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Award of Merit Winner

BARE FACTS (Bare roots Vs Own roots)
Member of the American Rose Society Research Committee,
Science Editor for the electronic American Rose Journal, and Horticultural Judge

Some of you buy roses from local nurseries. Others mail order roses. We browse through a number of catalogs. How much of truth is there in the tall claims of these nurseries in the catalogs? To quote a few: "Hardy, Own Root Roses" (Hardy Roses for the North); "We specialize in hardy, own root, disease resistant roses" (Spring Valley Roses); "Our fields are virus free" (Hortico); and "We ship bare root roses" (Jackson and Perkins, Edmunds, Petaluma Rose Company). If you have just started growing roses, you may wonder what exactly do these statements mean?

In bare root budded roses, the roots belong to a different species of a rose and the shoots belong to the cultivar of your interest. Nurseries often use Rosa multiflora, Rosa canina, Fortuniana or any other wild species of roses as the rootstocks. Buds from the cultivar of interest are inserted to the rootstock. The wild species of roses have been in existence for centuries, and therefore have been exposed to all kinds of viruses. During the course of evolution, these roses and the viruses they harbor have co-evolved---have learned to live together. Viruses often remain latent in these roses. You do not even get to see the symptoms of viral disease. However, when you graft the bud to the rootstocks, it might trigger the viral expression and transmit the virus to the canes developing from the bud. When you buy the bare roots, you do not get to see the foliage. You do not even know when there is any viral contamination. You may not even see rose mosaic in the first year of growth. A number of people have told me that bare root Peace roses from Jackson and Perkins developed viral mosaic. Nurseries can easily test the rootstocks for viral contamination. Contaminated cells will have viral specific proteins and viral nucleic acids. Rootstocks can be screened by molecular biology techniques like Elisa (detects viral proteins) or nucleic acid hybridization (detects viral nucleic acids). These tests, of course, will cost money. Rigorous testing will result in increase of the sale price of roses. If nurseries use virus free rootstocks, we may not have to worry about viral contamination in budded roses.

Bare root budded roses do have certain advantages. The roots are already two to three years old. The roots look quite thick and strong. Therefore, the plant can establish itself easily. What I do not like about bare root budded roses is the suckers. Suckers are shoots of the Rosa species (the rootstock) emerging from the region below the bud eye. Suckers will compete with the cultivar for soil nutrients, fertilizers, and water. If you do not remove the suckers, the suckers may take over the budded cultivar. You have to cut them at the very base itself and remove them. However, you can use the suckers to your advantage also. You can use them for making tree roses. In my garden, Brigadoon (HT) was giving out quite a few suckers. I budded the lovely, pink miniature rose Heidi to the sucker. (I learnt the technique of budding from Tony Barbaro.) I inserted the buds from Heidi to the sucker without even removing the sucker from the base of Brigadoon. Within a month, I got to see the flowers of Heidi. Before rooting, you have to remove all the bud eyes below the insertion of the buds from cultivar of your interest. I, then, cut the sucker from Brigadoon and rooted it.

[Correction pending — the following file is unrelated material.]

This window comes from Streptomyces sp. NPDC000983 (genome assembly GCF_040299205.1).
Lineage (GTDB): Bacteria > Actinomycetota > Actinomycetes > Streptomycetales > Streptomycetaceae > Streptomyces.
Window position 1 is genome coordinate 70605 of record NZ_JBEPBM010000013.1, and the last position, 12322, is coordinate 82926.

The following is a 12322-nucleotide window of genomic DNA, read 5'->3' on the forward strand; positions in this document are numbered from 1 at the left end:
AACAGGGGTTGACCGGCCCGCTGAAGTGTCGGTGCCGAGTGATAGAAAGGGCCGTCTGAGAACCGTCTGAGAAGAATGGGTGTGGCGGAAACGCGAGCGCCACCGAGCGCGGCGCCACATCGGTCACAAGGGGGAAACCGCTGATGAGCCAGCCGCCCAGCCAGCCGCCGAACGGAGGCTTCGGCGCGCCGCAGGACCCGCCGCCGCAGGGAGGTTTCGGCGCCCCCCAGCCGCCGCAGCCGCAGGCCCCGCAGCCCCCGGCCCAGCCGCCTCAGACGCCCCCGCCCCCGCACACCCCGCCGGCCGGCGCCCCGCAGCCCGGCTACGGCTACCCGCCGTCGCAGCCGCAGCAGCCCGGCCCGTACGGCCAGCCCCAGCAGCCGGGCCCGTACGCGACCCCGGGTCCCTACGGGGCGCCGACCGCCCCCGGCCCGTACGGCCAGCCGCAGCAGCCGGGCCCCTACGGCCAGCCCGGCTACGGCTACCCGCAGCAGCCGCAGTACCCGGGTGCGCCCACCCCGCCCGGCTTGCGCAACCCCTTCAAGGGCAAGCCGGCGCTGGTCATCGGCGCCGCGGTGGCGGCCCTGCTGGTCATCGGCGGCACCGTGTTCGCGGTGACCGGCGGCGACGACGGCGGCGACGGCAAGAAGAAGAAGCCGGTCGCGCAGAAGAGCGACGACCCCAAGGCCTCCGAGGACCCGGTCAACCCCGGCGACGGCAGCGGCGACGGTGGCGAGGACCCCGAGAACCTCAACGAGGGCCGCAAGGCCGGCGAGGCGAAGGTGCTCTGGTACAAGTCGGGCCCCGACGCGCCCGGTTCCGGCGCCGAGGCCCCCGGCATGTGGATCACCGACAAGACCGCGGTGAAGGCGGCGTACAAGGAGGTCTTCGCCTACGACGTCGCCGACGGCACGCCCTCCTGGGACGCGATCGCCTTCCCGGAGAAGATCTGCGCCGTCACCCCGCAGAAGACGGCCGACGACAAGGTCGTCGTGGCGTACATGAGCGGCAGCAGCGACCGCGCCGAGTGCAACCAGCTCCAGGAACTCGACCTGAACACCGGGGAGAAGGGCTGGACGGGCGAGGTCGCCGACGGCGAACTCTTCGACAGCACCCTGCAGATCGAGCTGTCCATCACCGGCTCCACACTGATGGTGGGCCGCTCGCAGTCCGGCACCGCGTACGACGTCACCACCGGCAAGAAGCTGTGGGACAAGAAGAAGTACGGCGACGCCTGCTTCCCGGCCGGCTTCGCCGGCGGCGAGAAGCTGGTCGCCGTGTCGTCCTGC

Are roses with own roots really superior to roses with budded bare roots? Yes and No. Roses with own roots come from rooting cuttings. As such, the roots and shoots belong to one and the same variety. The roots and shoots have the same genetic make up. If the cuttings were from plants free from viral disease, the roses developed from these cutting will also be free from viral contamination. You will have no sucker problem. At times, some of these roses may take a year to reach their full potential, especially when you root your own cuttings. However, when you buy roses with own roots from nurseries, these roses are already well established roses and will produces flowers in a couple of months. Unlike HT, Floribunda, and Grandiflora, miniature roses sold in nurseries usually have their own roots.

You may ask why bare root budded roses out number roses with own roots. I can make one intelligent guess: making bare root budded roses is cost effective. From a single cultivar, you can get hundreds of buds for budding onto the rootstocks. Nurseries do not have to maintain a large number of cultivars. Whereas, for roses with own roots, nurseries have to maintain a large number of cultivars to provide the cuttings needed for rooting. To be frank, it is a matter of personal choice -- buying bare root roses or roses with own roots. Whatever you buy, make sure that the roses come from reliable nurseries---because you are investing money, time, energy, hopes, and dreams in your roses.

Last updated: 3/7/09
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